8. I’ve posted on the library’s Facebook page to ask them for statistics on how many books they have in what languages. The home page has a list of languages, but no indication of their relative consequence in the holdings.

  9. Let us know what you find out.

  10. J. W. Brewer:
    Counting English vs. non-English is not that easy. What about bilingual facing texts like the Loeb Classical Library and its Mediaeval and Renaissance offshoots? There are also a few Penguins and a lot of Aris & Phillipses in the same category, with Greek or Latin, Spanish or French or whatever on the left-hand pages, English translation on the right. In each case the primary text – what the reader is presumably most interested in – is not in English, but more than 50% of the total is in English, when we count the introduction and footnotes. So, do these count as non-English, or are they prorated as half or 45% of a foreign-language book? How about a Latin text with a detailed English-language commentary? Even counting the lemmas and the parallel passages quoted in the commentary, the whole thing may be only 15-20% Latin, with most of the rest English, though there are often parallels in untranslated Greek as well.
    Not that I’m implying there’s any easy answer: just noting that English vs non-English is not a clear binary distinction.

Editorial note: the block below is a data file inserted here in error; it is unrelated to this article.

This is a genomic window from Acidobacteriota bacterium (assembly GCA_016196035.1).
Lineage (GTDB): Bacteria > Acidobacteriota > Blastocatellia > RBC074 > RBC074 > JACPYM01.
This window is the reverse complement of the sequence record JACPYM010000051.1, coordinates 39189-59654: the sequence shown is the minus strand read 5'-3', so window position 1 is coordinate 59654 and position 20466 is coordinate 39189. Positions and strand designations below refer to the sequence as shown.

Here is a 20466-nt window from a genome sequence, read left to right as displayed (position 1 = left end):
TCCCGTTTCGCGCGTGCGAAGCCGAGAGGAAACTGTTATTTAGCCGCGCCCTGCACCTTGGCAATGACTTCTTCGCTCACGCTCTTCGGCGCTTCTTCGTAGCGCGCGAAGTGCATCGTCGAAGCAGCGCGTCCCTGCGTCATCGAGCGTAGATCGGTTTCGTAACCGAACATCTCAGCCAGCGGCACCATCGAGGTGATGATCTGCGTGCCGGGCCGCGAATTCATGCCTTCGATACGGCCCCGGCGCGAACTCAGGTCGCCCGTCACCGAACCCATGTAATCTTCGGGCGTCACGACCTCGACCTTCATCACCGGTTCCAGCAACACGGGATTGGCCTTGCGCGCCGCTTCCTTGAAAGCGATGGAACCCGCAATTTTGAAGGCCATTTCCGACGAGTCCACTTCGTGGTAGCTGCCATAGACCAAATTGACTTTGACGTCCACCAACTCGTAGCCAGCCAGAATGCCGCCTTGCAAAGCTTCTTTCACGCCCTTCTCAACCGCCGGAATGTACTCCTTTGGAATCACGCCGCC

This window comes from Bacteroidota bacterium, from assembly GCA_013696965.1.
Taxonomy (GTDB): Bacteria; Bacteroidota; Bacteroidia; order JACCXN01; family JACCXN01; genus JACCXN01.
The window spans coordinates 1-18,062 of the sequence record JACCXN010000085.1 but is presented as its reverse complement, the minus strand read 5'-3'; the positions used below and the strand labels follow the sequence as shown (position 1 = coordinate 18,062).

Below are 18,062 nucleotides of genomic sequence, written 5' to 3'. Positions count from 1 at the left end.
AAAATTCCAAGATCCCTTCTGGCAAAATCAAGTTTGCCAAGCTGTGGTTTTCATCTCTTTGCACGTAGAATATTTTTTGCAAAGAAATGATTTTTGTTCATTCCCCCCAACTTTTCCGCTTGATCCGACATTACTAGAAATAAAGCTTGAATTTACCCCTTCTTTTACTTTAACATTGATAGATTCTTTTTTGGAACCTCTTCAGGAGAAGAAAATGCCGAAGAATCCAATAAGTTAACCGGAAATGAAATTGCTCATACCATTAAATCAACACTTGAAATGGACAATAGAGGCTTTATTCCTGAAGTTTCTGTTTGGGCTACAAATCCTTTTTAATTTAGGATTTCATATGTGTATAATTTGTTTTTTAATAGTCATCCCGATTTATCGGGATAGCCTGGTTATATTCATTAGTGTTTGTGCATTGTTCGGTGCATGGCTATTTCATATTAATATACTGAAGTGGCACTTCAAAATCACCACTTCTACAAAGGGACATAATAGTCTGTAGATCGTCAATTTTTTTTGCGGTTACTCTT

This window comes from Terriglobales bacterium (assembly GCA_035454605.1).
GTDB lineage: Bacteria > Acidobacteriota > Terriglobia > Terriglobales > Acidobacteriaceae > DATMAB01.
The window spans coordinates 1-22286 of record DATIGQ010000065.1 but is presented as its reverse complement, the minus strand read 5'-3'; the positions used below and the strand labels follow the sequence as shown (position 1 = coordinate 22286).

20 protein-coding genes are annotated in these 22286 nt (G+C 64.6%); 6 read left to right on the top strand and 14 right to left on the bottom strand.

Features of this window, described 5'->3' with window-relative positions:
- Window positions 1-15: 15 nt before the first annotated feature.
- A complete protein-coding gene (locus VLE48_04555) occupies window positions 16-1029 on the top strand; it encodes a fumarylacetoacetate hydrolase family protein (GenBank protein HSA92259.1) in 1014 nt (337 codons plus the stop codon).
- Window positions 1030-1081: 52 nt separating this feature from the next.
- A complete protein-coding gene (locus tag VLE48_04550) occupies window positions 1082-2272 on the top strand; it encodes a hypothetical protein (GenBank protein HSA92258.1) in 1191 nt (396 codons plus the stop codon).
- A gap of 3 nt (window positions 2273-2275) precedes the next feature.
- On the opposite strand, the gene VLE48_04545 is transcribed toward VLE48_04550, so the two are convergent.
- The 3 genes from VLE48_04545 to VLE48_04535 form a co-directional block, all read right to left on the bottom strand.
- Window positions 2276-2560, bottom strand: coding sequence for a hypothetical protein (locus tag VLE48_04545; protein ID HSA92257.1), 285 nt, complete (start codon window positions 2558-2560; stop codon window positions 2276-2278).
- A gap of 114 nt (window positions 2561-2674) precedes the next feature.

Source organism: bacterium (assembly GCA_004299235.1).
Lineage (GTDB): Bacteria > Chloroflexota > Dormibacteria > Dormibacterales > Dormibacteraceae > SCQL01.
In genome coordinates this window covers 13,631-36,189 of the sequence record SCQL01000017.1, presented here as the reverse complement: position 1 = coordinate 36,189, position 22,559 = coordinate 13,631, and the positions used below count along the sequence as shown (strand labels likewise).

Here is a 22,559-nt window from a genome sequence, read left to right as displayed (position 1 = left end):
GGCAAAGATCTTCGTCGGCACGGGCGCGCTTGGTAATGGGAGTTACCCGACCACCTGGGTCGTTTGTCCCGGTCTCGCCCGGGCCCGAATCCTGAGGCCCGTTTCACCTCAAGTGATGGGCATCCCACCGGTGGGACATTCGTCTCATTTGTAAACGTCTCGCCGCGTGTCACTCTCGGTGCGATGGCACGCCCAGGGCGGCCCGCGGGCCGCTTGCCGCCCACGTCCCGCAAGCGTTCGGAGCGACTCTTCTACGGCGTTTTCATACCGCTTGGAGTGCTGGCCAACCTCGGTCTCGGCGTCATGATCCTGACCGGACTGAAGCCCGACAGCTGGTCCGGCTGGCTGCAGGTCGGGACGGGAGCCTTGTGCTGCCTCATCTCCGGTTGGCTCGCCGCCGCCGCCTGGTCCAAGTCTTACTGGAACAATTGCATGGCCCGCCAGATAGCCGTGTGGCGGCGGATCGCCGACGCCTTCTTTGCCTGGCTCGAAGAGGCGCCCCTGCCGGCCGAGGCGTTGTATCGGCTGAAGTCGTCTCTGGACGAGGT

11. While that’s a valid point, I suspect the number of such texts is small enough not to affect the totals significantly.

  12. J. W. Brewer says

    I expect such facing-page translations etc also became more of a thing at a more recent point in time when you could be reasonably confident that the collection as a whole was >50% English. I’m thinking back to the long-since-gone point where some level of reading proficiency in Latin (and Greek in some places) was an admissions requirement for schools, such that if you were the target audience of the given library you could be presumed able to function without English notes/annotations/etc.

  13. David Marjanović says

    immigrant LEP-at-best parents

    Lateral exposure of the palatine?

  14. They say they doesn’t know and they doesn’t want to know; they may get round to it someday, but if not, not.

  15. At least “they” internalized singular they to a remarkable degree.

  16. I was parodying Gollum saying “We doesn’t know and we doesn’t want to know”.

  17. “In public libraries in Sweden, books in English and Swedish are not segregated. Well, maybe in the children’s section they are.”

    Not really. General fiction and any sufficiently large section is segregated.

  18. I did eventually hear back from the library: about 1/3 of their books are in English, which is very different from Queens Public Library branches which are, in the most radical case, still 3/4 English. Many of the English-language books are about linguistics or other languages, or the history and culture of non-anglophone countries.

  19. Interesting; thanks for checking and reporting back.